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Single Stage to Orbit

Politics, Space Technology, and the Quest for Reusable Rocketry

Andrew J. Butrica

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Winner of the Michael C. Robinson Prize for Historical Analysis given by the National Council on Public History

While the glories and tragedies of the space shuttle make headlines and move the nation, the story of the shuttle forms an inseparabe part of a lesser-known but no less important drama—the search for a reusable single-stage-to-orbit rocket. Here an award-winning student of space science, Andrew J. Butrica, examines the long and tangled history of this ambitious concept, from it first glimmerings in the 1920s, when technicians dismissed it as unfeasible, to its highly expensive heyday…

Winner of the Michael C. Robinson Prize for Historical Analysis given by the National Council on Public History

While the glories and tragedies of the space shuttle make headlines and move the nation, the story of the shuttle forms an inseparabe part of a lesser-known but no less important drama—the search for a reusable single-stage-to-orbit rocket. Here an award-winning student of space science, Andrew J. Butrica, examines the long and tangled history of this ambitious concept, from it first glimmerings in the 1920s, when technicians dismissed it as unfeasible, to its highly expensive heyday in the midst of the Cold War, when conservative-backed government programs struggled to produce an operational flight vehicle.

Butrica finds a blending of far-sighted engineering and heavy-handed politics. To the first and oldest idea—that of the reusable rocket-powered single-stage-to-orbit vehicle—planners who belonged to what President Eisenhower referred to as the military-industrial complex.added experimental ("X"), "aircraft-like" capabilties and, eventually, a "faster, cheaper, smaller" managerial approach. Single Stage to Orbit traces the interplay of technology, corporate interest, and politics, a combination that well served the conservative space agenda and ultimately triumphed—not in the realization of inexpensive, reliable space transport—but in a vision of space militarization and commercialization that would appear settled United States policy in the early twenty-first century.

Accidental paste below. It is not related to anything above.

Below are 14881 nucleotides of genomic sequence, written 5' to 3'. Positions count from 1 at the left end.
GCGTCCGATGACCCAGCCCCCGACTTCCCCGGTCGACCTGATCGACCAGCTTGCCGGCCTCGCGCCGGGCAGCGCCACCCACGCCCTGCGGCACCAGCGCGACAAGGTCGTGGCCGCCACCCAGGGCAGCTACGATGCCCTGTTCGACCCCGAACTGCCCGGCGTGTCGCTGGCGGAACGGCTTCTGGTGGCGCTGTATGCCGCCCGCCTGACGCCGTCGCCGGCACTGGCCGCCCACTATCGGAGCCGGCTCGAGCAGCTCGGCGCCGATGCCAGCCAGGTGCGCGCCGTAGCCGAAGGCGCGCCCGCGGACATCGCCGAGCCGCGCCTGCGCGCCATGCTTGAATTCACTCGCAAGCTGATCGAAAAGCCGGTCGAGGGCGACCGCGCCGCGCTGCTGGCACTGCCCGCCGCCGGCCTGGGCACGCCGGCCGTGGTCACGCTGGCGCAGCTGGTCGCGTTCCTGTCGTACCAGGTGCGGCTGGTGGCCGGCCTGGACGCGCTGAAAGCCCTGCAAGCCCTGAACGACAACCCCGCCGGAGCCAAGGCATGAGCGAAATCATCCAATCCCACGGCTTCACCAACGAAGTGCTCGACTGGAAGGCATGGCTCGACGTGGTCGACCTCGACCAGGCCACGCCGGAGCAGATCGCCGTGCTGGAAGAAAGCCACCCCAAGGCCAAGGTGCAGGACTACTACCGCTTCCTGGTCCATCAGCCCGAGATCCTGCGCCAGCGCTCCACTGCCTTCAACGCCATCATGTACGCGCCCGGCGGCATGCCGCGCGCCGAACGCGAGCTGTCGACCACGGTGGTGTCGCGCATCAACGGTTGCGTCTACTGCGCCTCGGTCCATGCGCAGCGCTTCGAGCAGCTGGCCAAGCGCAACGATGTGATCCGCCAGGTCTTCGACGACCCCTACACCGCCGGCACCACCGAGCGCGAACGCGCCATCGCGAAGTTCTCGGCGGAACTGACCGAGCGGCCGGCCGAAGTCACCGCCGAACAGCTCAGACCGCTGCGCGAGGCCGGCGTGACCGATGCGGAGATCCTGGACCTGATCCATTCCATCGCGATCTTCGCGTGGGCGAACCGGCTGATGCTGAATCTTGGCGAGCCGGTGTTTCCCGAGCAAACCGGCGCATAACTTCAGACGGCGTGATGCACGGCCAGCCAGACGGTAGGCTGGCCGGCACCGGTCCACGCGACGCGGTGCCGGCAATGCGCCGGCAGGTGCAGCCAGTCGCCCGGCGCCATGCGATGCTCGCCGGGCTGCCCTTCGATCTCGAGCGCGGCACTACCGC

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Andrew J. Butrica

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Reviews

A history of one particular aspect of US space history—the attempt to develop a single-stage-to-orbit launcher... it is a story of muddle and waste... Butrica provides a competent and readable account of this debacle, which concentrates on the small research vehicle, DC-X.

The 'holy grail' of the spaceship movement has been the development of a vehicle that could accomplish single stage to orbit (SSTO) flight. This study describes the evolution of this concept from the 1920s to the present, revealing a conservative space agenda that has not yet been the subject of historical analysis. As such, it makes an important contribution to space history literature.

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Book Details

Publication Date
Status
Available
Trim Size
6
x
9
Pages
288
ISBN
9780801873386
Illustration Description
6 b&w illus.
Table of Contents

Acknowledgments
Chronology
Introduction
Part I: The Conservative Agenda for Space
1. The Reagan Revolution
2. Commerce on the High Frontier
3. Space Warriors
Part II: The Quest
4. X-30: The Cold War SSTO
5

Acknowledgments
Chronology
Introduction
Part I: The Conservative Agenda for Space
1. The Reagan Revolution
2. Commerce on the High Frontier
3. Space Warriors
Part II: The Quest
4. X-30: The Cold War SSTO
5. Space Visionaries
Part III: The Space Ship Experimental
6. Launching the SSX
7. The SDIO SSTO Program
Part IV: Spaceship Wars
8. W(h)ither SSTO?
9. The Disorder of Things
10. The Clipper Graham
Conclusion
Appendix
Notes
Bibliographic Essay
Index

Author Bio
Andrew J. Butrica
Featured Contributor

Andrew J. Butrica Ph.D.

Andrew J. Butrica, a historical consultant, is the author of, among other works, To See the Unseen: A History of Planetary Radar Astronomy, which won the 1998 Richard W. Leopold Prize awarded by the Organization of American Historians.